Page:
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I was looking other night at coaching salaries i see that Craig Bohl was paid over 1.5 million dollars but when Vigen was his assistant coach he was paid $300,000. dollars way more than Bubba is making as head coach. He then went to Montana State where his contract there with incentives this hear will pay him way over the $300,000. so were definitely behind in pay structure. If were behind on pay structure i betting were way behind on lot of other things as well that makes difference in recruiting players but things like that are difference when we have been close to beating upper tier teams. 

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NCAA has some new rulings…each of the 3 divisions will “govern itself.” Athletes May receive “educational and other benefits in accordance with guidelines established by their NCAA division.”  And a sport-by-sport approach for transgender athletes.

I like the old ways….too many changes to keep track of.

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12 hours ago, Sioux95 said:

From my limited contacts with insiders in college football programs, it appears there are a lot of programs that encourage players to do whatever it takes to make strength and weight gains, whether they do it legally or otherwise.  NCAA testing is notoriously poor at identifying cheaters, to the point where you have to be stupid to get caught.  Those are nice comments about Kramer, but do we really believe there isn't something else NDSU is doing "better" than most other schools?  History almost always shows long runs of dominating performance to be tainted.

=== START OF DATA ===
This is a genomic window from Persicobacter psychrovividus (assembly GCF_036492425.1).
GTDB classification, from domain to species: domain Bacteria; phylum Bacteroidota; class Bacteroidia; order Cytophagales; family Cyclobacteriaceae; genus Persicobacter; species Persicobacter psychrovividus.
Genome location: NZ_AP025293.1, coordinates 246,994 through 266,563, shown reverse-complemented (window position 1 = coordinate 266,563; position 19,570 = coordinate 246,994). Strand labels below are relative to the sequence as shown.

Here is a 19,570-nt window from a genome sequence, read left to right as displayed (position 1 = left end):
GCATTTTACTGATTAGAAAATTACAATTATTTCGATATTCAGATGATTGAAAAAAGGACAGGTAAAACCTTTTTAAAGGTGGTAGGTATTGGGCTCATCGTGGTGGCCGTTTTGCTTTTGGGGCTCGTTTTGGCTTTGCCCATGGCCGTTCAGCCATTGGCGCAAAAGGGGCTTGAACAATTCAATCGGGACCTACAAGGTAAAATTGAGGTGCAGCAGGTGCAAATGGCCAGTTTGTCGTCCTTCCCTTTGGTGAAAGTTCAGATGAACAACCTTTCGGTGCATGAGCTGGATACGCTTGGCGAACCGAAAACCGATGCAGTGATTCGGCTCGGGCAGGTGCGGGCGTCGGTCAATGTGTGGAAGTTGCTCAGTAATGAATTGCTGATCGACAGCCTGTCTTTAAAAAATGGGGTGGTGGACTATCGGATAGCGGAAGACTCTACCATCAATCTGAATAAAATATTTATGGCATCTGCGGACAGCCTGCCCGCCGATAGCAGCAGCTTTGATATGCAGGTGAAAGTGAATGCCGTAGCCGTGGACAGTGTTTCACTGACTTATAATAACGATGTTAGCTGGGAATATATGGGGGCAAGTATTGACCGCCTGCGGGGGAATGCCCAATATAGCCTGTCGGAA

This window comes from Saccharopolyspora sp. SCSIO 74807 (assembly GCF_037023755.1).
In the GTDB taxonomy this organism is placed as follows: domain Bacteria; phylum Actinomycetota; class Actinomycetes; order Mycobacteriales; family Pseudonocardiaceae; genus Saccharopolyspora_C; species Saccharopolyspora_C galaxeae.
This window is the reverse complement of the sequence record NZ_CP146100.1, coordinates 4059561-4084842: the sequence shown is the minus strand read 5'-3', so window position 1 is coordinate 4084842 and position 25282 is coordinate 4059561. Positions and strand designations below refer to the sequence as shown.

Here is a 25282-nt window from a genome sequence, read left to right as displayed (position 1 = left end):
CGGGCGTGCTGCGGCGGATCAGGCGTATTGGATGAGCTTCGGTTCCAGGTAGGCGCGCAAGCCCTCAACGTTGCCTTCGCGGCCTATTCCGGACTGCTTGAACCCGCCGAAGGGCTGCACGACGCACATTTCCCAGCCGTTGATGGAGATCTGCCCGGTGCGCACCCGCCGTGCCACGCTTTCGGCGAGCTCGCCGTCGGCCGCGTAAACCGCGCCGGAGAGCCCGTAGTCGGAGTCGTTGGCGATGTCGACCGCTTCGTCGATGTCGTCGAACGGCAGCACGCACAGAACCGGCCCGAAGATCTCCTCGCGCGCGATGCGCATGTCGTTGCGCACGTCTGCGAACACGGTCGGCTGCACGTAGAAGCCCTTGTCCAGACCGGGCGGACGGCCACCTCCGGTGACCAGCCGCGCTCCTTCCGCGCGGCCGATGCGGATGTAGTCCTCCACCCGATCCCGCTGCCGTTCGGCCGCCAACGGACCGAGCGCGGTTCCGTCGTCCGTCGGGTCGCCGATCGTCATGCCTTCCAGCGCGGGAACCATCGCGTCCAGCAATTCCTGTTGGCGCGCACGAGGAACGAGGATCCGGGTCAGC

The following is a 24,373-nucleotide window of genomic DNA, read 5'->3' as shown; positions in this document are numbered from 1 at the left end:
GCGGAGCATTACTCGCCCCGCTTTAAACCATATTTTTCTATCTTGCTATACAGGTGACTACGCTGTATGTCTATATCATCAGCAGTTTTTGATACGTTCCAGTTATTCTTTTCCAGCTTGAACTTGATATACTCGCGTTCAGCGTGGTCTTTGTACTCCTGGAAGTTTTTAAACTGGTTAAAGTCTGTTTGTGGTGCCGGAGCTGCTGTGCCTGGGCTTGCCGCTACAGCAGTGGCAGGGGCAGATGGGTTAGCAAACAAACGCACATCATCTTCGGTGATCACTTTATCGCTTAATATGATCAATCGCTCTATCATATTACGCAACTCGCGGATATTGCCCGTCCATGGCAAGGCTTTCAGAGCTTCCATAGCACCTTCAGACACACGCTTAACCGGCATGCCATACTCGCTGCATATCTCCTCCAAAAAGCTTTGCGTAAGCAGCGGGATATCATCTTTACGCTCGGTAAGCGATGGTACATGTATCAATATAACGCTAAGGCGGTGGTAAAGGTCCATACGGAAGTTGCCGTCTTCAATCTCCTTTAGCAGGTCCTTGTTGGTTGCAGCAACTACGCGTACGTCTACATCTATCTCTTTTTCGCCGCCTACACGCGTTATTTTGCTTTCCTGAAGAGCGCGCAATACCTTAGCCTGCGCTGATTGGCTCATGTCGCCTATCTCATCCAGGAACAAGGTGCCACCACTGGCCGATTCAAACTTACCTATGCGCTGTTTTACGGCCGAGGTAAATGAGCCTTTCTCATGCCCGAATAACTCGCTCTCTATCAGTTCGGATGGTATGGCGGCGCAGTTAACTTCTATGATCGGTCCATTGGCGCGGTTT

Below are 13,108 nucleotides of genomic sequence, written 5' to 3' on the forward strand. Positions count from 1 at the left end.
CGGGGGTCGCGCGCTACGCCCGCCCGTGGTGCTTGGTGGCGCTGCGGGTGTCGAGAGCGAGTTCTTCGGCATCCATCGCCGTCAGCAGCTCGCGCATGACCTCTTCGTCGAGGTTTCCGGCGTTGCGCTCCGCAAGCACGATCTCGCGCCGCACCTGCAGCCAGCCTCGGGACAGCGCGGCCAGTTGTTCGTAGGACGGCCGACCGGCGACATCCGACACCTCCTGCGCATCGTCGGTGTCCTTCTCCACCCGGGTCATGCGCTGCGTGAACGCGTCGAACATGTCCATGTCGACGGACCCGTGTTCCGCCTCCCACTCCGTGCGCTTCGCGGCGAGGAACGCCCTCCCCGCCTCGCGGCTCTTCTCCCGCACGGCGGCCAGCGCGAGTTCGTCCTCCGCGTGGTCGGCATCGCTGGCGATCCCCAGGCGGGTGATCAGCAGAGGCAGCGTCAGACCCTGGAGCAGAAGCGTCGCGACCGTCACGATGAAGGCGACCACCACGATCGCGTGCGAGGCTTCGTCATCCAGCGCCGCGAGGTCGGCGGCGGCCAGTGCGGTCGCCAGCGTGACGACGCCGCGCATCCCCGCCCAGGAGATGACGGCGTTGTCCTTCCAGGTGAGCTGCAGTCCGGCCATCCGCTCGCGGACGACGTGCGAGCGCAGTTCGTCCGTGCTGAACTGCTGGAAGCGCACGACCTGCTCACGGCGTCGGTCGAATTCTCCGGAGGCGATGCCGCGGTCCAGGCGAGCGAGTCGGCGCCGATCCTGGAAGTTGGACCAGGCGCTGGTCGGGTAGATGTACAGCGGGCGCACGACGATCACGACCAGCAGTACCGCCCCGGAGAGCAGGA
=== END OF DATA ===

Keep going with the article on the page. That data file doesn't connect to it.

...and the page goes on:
I'd personally put the recipe to NDSU strength success as a combination of better quality athletes coming in and a strong culture that doesn't allow for mediocrity.

That being said, if NDSU was actually "pushing the envelope" (for all you Bison rubes I wholeheartedly don't believe they are from a program level)...then why aren't we??  If you're not cheating you're not trying...Do we sleep better at night going 5-6 and doing things "the right way"?!?  

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Said it before, and I will say it again.  How many more football Alumni are there than hockey Alumni?   It's time for some of those Alumni to step up and support the program. Roughly 70 more alumni every year, and if each of them gave another $1000, and multiply that over the past 30 years or so, and you have quite a bit of money.   Yes, the administration has to focus more on the other programs, but I think if they see a passionate alumni base in those programs it is that much harder to overlook. 

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22 hours ago, Kab said:

What is the poverty level for a family of 3 in Grand Forks ?

even a single person in GF would be hard to make a living at that salary 

starting wage at McDonalds in Williston is probably $36,000 

12 years ago I took my first corporate job at the exciting salary of $29k in Fargo. Married, with no kids at the time, we were able to live comfortable and start saving for our future house and family. To be competitive, we should be able to offer a higher salary, but as to whether or not a $50k salary is enough to live on, it absolutely is if you are smart with it.